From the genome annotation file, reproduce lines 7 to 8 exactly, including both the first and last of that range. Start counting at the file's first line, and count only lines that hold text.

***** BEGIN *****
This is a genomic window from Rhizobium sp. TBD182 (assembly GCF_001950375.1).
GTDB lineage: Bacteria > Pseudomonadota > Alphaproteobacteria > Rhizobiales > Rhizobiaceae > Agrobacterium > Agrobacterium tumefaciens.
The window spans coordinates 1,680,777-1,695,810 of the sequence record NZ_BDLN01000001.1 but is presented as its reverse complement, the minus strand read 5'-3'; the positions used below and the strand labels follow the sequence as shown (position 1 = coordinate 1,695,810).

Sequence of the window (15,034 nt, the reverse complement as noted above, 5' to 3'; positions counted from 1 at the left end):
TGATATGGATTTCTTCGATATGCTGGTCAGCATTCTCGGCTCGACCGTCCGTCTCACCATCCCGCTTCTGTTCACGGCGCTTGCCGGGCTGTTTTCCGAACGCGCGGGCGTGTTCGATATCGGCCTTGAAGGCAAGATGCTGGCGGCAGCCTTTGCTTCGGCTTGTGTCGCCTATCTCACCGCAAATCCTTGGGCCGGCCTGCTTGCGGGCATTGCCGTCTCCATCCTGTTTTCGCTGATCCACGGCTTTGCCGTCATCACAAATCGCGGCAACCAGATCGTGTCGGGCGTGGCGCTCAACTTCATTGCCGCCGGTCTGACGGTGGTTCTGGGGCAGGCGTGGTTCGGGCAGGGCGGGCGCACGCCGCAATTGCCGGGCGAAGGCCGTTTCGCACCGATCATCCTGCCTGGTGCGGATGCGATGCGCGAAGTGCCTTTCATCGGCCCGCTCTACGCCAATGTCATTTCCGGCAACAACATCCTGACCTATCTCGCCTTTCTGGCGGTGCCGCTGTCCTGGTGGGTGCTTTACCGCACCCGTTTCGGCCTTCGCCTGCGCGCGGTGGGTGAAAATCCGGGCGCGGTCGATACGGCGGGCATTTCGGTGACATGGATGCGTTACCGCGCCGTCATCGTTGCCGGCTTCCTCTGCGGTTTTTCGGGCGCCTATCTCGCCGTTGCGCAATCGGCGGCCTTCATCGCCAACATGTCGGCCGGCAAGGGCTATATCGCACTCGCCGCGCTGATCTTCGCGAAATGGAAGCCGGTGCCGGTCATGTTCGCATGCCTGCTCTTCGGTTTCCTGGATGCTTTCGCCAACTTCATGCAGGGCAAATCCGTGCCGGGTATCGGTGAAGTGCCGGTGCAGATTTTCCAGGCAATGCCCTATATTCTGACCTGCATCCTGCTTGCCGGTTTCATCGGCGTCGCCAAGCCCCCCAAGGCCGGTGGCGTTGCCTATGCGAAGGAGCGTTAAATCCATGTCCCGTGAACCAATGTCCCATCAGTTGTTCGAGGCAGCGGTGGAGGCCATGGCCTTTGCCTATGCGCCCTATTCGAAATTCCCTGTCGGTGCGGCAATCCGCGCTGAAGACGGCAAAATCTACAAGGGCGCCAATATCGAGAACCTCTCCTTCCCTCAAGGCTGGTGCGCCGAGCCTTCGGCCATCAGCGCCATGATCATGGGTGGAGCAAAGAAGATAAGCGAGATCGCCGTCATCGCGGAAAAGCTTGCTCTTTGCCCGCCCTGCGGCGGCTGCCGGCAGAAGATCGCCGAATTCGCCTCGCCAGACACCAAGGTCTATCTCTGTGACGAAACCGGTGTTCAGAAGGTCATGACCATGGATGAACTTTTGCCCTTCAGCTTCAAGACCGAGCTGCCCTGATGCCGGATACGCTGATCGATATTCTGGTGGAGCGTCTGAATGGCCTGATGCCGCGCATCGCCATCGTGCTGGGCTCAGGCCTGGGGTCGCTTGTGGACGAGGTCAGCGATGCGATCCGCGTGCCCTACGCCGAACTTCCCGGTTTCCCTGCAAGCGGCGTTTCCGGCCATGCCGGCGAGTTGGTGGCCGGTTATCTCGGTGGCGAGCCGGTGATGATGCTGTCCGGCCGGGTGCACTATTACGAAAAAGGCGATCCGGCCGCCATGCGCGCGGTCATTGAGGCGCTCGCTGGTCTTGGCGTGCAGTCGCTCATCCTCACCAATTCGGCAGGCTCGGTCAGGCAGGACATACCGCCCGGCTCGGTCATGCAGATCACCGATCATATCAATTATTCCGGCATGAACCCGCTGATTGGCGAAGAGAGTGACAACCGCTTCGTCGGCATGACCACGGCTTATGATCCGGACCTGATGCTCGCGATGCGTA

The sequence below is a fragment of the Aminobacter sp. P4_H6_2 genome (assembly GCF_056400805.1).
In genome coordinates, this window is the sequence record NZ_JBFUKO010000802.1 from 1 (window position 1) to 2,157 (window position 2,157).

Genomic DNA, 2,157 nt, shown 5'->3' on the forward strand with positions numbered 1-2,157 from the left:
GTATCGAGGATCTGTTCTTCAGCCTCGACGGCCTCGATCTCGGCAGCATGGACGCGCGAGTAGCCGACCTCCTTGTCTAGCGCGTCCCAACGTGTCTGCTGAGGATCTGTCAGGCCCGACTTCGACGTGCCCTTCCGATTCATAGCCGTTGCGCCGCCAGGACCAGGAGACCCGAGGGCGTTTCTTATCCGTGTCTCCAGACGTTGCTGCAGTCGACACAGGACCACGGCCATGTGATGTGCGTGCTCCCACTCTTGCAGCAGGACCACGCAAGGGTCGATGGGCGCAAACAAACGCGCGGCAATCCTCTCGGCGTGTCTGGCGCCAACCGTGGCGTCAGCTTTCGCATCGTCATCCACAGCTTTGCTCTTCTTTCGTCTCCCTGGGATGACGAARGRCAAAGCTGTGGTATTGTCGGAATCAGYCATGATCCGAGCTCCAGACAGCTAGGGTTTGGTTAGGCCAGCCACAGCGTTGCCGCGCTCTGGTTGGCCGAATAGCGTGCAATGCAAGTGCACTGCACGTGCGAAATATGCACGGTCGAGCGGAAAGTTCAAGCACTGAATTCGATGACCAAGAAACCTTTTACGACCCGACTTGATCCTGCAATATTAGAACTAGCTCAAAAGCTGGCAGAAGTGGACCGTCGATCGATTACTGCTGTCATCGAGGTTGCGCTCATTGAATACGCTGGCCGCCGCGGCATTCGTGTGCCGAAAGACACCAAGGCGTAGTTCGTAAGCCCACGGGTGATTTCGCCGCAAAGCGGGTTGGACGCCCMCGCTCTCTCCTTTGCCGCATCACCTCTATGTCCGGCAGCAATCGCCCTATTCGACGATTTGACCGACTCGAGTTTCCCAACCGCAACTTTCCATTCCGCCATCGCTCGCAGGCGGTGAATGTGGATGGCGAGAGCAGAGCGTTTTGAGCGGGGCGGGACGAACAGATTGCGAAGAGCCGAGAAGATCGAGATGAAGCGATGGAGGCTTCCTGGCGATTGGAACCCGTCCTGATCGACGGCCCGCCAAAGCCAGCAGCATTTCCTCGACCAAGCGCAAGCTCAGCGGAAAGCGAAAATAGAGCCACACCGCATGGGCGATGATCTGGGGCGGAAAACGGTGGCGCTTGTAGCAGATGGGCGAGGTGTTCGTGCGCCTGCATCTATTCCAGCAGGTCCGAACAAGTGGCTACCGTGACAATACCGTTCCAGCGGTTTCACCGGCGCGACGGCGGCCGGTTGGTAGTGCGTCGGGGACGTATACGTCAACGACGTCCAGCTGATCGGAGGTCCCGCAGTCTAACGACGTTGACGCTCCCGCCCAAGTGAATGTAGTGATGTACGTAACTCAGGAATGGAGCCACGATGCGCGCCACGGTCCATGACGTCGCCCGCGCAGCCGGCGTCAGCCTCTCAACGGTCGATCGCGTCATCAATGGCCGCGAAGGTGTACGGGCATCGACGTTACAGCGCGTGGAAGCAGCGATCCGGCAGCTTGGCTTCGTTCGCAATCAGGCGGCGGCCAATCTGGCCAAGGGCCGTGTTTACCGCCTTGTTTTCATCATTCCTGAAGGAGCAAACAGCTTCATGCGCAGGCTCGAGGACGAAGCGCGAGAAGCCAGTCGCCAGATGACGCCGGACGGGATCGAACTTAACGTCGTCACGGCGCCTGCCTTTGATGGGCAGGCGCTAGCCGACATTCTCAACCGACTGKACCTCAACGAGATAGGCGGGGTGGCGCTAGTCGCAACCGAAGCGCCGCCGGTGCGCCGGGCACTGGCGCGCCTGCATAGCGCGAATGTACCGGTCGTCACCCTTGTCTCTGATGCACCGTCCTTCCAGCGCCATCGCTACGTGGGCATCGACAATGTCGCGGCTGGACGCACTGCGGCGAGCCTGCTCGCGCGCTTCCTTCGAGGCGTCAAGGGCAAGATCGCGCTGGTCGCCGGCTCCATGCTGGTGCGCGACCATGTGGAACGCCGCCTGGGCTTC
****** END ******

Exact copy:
In genome coordinates, this window is the sequence record NZ_JBFUKO010000802.1 from 1 (window position 1) to 2,157 (window position 2,157).

Genomic DNA, 2,157 nt, shown 5'->3' on the forward strand with positions numbered 1-2,157 from the left: